Giant Ichneumon Wasp Facts
- The attention-grabbing term of Giant Ichneumon Wasp perfectly serves as the most accepted common name for a distinctive insect. It does possess an alternate common name, though. That’s the comical, but accurate, term of the stump stabber.
- As difficult as the most often used term may seem, it’s somewhat easier to pronounce than the scientific name of the species. That’s due to the fact that its official name remains that of the Megarhyssa macrurus. Neither choice is easy to use.
- By either of these tongue-twisting names, though, it remains a most impressive variety of invertebrate. As a member of the Megarhyssa genus, it shares a remarkable trait. It, along with its related creatures, has an incredibly long ovipositor.
- For the moment, unlike many other species, the Giant Ichneumon Wasp appears to be maintaining a stable population base. The IUCN therefore does not currently have a listing for it. Any such listing would appear on the organization’s Red List.
- Yet, it could be considered to be facing at least some risks. Although it has a respectable range, much of its habitat remains at risk. As a result, the arthropod could face danger in the future, primarily in the form of habitat loss and climate change.
Giant Ichneumon Wasp Physical Description
The fascinating Giant Ichneumon Wasp has a most distinctive physical appearance. It also displays the physiological trait of sexual dimorphism. In its particular case, however, like many members of its genus, this principle manifests itself in two separate ways.
Firstly, the body of the male attains a slightly smaller size than that of the female. She reaches a body length of roughly 2 in (5 cm), with him lagging slightly behind. Secondly, the male has no ovipositor at all. In the female, this can reach 3 in (7.6 cm) in length.
Otherwise, both genders of the amazing Giant Ichneumon Wasp share basically identical appearances. The basic color pattern of the body presents as a reddish-brown shade. This has a relatively dense covering of yellow-orange and black stripes, however.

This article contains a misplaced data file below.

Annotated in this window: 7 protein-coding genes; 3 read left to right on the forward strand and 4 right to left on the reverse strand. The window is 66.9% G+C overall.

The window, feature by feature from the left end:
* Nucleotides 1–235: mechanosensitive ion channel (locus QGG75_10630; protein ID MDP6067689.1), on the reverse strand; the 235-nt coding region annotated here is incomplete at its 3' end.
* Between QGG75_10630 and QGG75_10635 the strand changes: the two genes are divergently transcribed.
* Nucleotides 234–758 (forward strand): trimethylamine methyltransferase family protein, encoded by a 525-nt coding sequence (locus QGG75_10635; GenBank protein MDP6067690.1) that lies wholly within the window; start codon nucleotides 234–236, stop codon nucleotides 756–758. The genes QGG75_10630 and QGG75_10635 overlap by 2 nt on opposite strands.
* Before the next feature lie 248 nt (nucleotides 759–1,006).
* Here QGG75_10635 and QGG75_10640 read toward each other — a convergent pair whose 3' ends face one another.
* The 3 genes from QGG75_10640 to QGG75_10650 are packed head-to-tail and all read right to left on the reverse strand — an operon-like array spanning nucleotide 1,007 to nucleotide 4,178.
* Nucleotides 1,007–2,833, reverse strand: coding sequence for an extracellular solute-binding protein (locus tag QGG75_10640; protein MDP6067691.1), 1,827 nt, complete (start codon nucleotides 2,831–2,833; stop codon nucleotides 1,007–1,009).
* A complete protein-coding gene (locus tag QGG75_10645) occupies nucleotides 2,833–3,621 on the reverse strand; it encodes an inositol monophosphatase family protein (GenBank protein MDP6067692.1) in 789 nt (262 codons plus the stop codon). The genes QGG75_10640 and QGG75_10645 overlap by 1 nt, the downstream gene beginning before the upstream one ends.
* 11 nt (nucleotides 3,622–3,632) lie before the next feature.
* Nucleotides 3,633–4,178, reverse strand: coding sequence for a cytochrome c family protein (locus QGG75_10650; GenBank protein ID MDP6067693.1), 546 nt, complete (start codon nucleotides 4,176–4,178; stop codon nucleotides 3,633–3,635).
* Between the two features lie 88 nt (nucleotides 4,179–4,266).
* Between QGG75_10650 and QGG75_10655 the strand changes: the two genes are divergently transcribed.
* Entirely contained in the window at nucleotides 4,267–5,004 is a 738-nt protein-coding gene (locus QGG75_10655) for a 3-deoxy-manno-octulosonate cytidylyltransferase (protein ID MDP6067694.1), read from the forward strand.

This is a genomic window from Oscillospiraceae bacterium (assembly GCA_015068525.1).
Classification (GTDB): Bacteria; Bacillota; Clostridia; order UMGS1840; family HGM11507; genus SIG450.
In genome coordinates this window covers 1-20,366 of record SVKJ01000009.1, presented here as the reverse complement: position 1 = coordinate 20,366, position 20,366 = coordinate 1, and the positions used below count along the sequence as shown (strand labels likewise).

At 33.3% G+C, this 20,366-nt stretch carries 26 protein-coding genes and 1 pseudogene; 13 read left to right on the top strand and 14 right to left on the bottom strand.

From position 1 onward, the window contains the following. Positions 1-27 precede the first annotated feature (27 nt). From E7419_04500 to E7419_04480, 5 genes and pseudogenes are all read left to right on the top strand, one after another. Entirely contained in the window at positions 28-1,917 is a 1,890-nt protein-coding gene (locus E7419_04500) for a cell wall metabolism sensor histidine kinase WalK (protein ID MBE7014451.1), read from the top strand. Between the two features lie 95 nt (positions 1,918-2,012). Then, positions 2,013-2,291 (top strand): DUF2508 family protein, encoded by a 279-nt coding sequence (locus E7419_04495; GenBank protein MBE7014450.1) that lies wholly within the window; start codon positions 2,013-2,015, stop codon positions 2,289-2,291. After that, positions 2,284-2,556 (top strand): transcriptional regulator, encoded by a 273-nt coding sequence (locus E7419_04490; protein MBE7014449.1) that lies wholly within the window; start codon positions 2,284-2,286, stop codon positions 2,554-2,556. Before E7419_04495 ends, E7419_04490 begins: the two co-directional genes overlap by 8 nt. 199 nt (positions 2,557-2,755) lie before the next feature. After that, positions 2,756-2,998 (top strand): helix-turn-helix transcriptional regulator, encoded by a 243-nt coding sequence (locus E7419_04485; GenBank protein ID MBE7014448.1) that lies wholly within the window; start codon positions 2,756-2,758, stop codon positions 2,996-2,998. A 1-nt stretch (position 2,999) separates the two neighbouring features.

Both males and females further develop powerful wings, and rank as skilled fliers. Again mimicking its related species, the wings remain transparent in nature. Finally, the body of the awesome arthropod itself possesses a thin, highly elongated shape.
- Kingdom: Animalia
- Phylum: Arthropoda
- Class: Insecta
- Order: Hymenoptera
- Family: Ichneumonidae
- Genus: Megarhyssa
- Species: M. macrurus
Giant Ichneumon Wasp Distribution, Habitat, and Ecology
Among its many kindred species, the truly remarkable Giant Ichneumon Wasp inhabits a comparatively wide section of the world. That’s due to the fact that this wonder of nature and evolution appears in moderately large portions of the continent of North America.
More precisely, the great majority of its native range consists of the eastern half of the United States. However, this zone of habitation does reach into one other country. The northern most part of its range enters the extreme south of Canada, close to the Great Lakes.
Within that relatively extensive range, the insect appears to be reasonably adaptable to varying habitats. Generally, individuals thrive in any reasonably wooded region of that territory. That frequently even includes areas such as public parks and even yards.
Although it appears at most altitudes in the region of the world it inhabits, it does shy away from certain areas. More precisely, it typically avoids regions of hot, arid deserts. It also avoids areas without a sufficiently extensive concentration of trees, such as the plains.
That’s due to the basic nature and needs of the Giant Ichneumon Wasp. Although it remains totally harmless to humans, the larvae of the species feeds as parasites. These consume the larvae of another variety of insect, while the adults do not feed at all.